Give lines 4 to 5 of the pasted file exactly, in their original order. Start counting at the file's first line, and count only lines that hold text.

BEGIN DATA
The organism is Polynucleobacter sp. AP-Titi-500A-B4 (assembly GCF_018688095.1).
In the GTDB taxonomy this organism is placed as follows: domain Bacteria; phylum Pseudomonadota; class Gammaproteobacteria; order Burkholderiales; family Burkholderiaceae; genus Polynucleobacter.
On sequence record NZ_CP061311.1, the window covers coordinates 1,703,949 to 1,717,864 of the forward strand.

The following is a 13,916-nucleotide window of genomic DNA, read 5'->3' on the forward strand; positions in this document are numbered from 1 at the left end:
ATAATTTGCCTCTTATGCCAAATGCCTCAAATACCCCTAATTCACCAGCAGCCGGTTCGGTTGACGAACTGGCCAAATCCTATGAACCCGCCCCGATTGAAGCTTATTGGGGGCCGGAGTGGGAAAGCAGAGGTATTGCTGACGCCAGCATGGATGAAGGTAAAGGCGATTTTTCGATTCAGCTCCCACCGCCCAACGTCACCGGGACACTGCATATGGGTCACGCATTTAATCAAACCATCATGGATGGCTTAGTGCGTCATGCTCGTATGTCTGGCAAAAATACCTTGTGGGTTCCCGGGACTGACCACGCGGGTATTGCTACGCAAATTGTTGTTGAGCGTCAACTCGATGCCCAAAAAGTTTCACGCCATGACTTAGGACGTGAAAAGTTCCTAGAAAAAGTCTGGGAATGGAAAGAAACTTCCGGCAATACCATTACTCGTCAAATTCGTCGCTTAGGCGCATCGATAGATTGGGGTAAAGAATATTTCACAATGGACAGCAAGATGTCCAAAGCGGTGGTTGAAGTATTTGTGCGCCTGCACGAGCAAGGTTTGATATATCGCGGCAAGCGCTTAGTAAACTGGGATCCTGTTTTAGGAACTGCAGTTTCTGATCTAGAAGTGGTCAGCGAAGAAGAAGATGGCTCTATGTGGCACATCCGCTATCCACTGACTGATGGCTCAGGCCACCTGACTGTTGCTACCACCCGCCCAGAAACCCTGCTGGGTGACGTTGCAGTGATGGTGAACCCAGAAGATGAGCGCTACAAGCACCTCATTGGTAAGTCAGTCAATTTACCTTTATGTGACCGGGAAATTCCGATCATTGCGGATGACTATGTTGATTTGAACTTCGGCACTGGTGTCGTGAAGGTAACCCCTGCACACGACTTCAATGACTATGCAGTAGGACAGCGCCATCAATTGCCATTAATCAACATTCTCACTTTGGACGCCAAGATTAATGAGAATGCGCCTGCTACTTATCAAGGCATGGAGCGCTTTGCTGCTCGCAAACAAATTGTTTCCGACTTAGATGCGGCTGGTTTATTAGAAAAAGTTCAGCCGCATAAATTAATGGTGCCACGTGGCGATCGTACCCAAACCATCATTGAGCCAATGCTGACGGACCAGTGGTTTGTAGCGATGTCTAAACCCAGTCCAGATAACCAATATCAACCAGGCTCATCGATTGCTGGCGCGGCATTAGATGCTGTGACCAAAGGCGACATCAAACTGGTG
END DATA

The following is a 13,916-nucleotide window of genomic DNA, read 5'->3' on the forward strand; positions in this document are numbered from 1 at the left end:
ATAATTTGCCTCTTATGCCAAATGCCTCAAATACCCCTAATTCACCAGCAGCCGGTTCGGTTGACGAACTGGCCAAATCCTATGAACCCGCCCCGATTGAAGCTTATTGGGGGCCGGAGTGGGAAAGCAGAGGTATTGCTGACGCCAGCATGGATGAAGGTAAAGGCGATTTTTCGATTCAGCTCCCACCGCCCAACGTCACCGGGACACTGCATATGGGTCACGCATTTAATCAAACCATCATGGATGGCTTAGTGCGTCATGCTCGTATGTCTGGCAAAAATACCTTGTGGGTTCCCGGGACTGACCACGCGGGTATTGCTACGCAAATTGTTGTTGAGCGTCAACTCGATGCCCAAAAAGTTTCACGCCATGACTTAGGACGTGAAAAGTTCCTAGAAAAAGTCTGGGAATGGAAAGAAACTTCCGGCAATACCATTACTCGTCAAATTCGTCGCTTAGGCGCATCGATAGATTGGGGTAAAGAATATTTCACAATGGACAGCAAGATGTCCAAAGCGGTGGTTGAAGTATTTGTGCGCCTGCACGAGCAAGGTTTGATATATCGCGGCAAGCGCTTAGTAAACTGGGATCCTGTTTTAGGAACTGCAGTTTCTGATCTAGAAGTGGTCAGCGAAGAAGAAGATGGCTCTATGTGGCACATCCGCTATCCACTGACTGATGGCTCAGGCCACCTGACTGTTGCTACCACCCGCCCAGAAACCCTGCTGGGTGACGTTGCAGTGATGGTGAACCCAGAAGATGAGCGCTACAAGCACCTCATTGGTAAGTCAGTCAATTTACCTTTATGTGACCGGGAAATTCCGATCATTGCGGATGACTATGTTGATTTGAACTTCGGCACTGGTGTCGTGAAGGTAACCCCTGCACACGACTTCAATGACTATGCAGTAGGACAGCGCCATCAATTGCCATTAATCAACATTCTCACTTTGGACGCCAAGATTAATGAGAATGCGCCTGCTACTTATCAAGGCATGGAGCGCTTTGCTGCTCGCAAACAAATTGTTTCCGACTTAGATGCGGCTGGTTTATTAGAAAAAGTTCAGCCGCATAAATTAATGGTGCCACGTGGCGATCGTACCCAAACCATCATTGAGCCAATGCTGACGGACCAGTGGTTTGTAGCGATGTCTAAACCCAGTCCAGATAACCAATATCAACCAGGCTCATCGATTGCTGGCGCGGCATTAGATGCTGTGACCAAAGGCGACATCAAACTGGTG